Donald Byrd, School of Informatics and School of Music, Indiana University
rev. late January 2007
• Classification (in the ordinary way) is dangerous to your understanding.
– Classification ordinarily means hierarchic classification
– Hierarchic means subdividing cleanly into categories; often subcategories. But...
– Almost everything in the real world is messy
– Absolute correlations between characteristics are rare
– Example: some mammals lay eggs; some are “naked”
– Example: is the piano a keyboard, a string, or a percussion instrument?
– Example: Ginger Baker says Cream was “not really a rock group”
• People often say “an X has characteristics A, B, C, D…”
• They nearly always mean “an X has characteristic A [or B or C or…], and usually also A, C, D…”
– NB: most fundamental one may not be the one mentioned first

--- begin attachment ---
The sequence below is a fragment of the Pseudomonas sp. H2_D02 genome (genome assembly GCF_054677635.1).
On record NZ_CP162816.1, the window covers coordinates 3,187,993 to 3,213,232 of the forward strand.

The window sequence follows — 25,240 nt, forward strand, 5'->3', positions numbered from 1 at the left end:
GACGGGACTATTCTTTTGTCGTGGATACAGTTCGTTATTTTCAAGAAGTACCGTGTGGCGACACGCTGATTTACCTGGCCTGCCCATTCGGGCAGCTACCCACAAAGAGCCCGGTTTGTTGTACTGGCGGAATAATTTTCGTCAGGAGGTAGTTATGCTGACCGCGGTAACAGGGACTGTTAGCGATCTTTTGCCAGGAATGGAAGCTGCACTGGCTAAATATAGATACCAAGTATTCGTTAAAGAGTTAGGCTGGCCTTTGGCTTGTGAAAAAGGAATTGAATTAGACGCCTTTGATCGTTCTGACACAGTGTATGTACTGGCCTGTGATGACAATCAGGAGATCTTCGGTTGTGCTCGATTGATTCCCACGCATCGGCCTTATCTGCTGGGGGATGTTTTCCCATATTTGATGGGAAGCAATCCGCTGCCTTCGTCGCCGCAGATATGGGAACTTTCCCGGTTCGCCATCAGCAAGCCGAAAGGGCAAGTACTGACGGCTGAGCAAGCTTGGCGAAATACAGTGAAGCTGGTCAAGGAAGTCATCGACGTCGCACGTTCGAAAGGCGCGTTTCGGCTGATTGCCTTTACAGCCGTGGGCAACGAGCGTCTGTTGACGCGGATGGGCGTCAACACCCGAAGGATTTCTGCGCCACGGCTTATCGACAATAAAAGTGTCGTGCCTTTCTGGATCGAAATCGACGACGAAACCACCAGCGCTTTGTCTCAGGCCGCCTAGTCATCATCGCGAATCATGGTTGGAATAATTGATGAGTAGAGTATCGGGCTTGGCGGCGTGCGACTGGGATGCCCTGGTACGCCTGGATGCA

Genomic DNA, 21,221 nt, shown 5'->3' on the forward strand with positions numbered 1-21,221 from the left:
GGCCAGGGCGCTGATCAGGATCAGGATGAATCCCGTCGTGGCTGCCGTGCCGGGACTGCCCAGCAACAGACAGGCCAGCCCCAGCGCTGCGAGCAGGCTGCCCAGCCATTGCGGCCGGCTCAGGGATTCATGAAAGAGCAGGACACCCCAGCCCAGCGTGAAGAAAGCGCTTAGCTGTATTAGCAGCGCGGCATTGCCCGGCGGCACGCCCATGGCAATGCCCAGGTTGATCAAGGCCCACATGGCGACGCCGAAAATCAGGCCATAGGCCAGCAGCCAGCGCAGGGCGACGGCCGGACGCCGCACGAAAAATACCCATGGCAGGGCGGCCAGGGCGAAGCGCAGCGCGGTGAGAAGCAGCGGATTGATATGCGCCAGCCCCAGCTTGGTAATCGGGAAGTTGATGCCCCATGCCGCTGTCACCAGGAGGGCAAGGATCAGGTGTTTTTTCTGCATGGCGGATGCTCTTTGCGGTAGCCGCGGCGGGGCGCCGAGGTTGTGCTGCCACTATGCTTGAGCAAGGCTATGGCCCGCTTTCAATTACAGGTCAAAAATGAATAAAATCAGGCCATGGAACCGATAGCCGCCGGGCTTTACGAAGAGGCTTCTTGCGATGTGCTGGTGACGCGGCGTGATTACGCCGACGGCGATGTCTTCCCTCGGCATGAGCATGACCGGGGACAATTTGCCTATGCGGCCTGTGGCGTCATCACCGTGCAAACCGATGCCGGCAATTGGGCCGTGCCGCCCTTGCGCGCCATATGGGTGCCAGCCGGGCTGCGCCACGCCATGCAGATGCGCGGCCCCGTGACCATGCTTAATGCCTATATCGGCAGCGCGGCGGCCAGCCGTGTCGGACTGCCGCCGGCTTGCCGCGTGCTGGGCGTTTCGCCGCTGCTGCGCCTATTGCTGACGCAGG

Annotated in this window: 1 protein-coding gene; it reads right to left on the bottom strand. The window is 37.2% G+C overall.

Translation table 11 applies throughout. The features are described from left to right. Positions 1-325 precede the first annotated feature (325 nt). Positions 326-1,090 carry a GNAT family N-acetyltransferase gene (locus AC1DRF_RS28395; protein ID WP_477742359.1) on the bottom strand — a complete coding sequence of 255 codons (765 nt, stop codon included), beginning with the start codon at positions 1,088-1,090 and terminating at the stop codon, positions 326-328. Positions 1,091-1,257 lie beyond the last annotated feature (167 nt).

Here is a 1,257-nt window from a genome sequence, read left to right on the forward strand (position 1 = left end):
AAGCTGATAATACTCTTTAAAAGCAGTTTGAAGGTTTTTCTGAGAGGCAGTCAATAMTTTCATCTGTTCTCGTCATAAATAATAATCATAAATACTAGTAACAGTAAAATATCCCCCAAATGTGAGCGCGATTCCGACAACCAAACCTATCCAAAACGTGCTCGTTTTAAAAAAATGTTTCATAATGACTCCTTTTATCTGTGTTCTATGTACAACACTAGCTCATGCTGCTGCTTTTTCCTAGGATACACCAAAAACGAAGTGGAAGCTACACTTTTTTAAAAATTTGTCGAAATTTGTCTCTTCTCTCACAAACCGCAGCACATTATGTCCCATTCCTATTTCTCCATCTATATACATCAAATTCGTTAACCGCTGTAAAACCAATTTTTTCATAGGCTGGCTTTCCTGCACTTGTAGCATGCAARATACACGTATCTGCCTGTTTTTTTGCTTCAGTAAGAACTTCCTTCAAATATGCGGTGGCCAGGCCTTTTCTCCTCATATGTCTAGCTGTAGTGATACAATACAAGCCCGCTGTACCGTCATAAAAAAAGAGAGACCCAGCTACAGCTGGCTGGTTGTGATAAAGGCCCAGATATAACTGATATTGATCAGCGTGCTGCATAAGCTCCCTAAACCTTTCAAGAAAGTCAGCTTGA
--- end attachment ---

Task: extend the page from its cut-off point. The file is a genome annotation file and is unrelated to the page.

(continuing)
• Important special case: partitions (“flat” classifications, without subcategories)
– Example: “Is Bred still in love with Jan, or is he having an affair with Operetta?”
– Example: arguments against faster-than-light travel
• Messiness of the real world leads to:
– People who know better claiming absolute correlations
– Arguments among experts over which characteristic is most fundamental
– “Is it this or that or that?” questions that don’t have an answer
– Don changing his mind
• So should we abandon hierarchic classifications?
– Of course not: they're much too useful
– But be on your guard for misleading ones!